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Wearable technology in respiratory disease

  • Research type

    Research Study

  • Full title

    The acceptability of wearable technology for long-term respiratory disease: a cross-sectional survey

  • IRAS ID

    315202

  • Contact name

    Swapna Mandal

  • Contact email

    swapnamandal@nhs.net

  • Sponsor organisation

    University College London

  • Clinicaltrials.gov Identifier

    Z6364106/2022/07/28, Data Protection Number

  • Duration of Study in the UK

    0 years, 4 months, 1 days

  • Research summary

    Long-term lung conditions are the third leading cause of death world-wide with about 10,000 newly diagnosed cases weekly in the UK. Therefore, finding solutions to help people manage, live with, and improve their condition is vital. Wearable technology may be able to help patients with long-term lung conditions in many ways including disease monitoring, self-management, earlier treatment, increased activity, and improved quality of life. Wearable technology is any electronic device that is worn by someone close to and/or on the surface of the skin. It can collect information about that person, for example, body signals (such as heart rate, breathing rate or oxygen levels), activity levels and sleep patterns. It can track these signals, monitor progress, and let that person know how the signals have changed (feedback). In recent years the wearable technology health market has grown very quickly and is predicted to rise to $195.57 billion by 2027. Even the world health organisation (WHO) has understood that a shift in healthcare to one where technology plays a part is the future.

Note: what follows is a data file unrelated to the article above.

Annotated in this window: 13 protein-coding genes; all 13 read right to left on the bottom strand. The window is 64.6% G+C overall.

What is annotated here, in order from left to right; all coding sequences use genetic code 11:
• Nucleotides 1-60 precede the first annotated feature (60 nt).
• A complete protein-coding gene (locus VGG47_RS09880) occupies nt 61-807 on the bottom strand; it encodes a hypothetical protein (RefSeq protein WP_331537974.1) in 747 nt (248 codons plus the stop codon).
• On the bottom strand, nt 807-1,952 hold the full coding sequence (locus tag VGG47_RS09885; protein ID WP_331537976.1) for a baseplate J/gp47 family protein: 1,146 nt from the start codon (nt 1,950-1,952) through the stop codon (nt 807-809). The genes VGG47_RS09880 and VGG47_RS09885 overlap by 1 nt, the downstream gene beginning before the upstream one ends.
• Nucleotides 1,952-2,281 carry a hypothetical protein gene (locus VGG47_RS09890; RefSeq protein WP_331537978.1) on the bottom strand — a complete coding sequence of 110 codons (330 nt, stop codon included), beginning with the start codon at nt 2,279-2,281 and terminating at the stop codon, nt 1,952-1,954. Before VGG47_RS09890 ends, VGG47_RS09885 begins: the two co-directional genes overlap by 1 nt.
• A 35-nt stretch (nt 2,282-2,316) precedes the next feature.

However, there are many challenges to current wearable technology including no regulation, privacy and the fact that most have not gone through clinical trials. This may affect patient views and limit patient acceptance and use. Therefore, it is necessary to identify patients’ views to try and find out what is important to them and whether wearable technology is acceptable to patients with long-term lung disease. This means that new technology can be made with patients in mind, meaning it is likely to be used by more people and therefore have the greatest benefit. Furthermore, it also means the wearable technology is specific to patients with long-term lung disease and will hopefully benefit this group in the future.

  • REC name

    North of Scotland Research Ethics Committee 1

  • REC reference

    22/NS/0117

  • Date of REC Opinion

    11 Aug 2022

  • REC opinion

    Favourable Opinion

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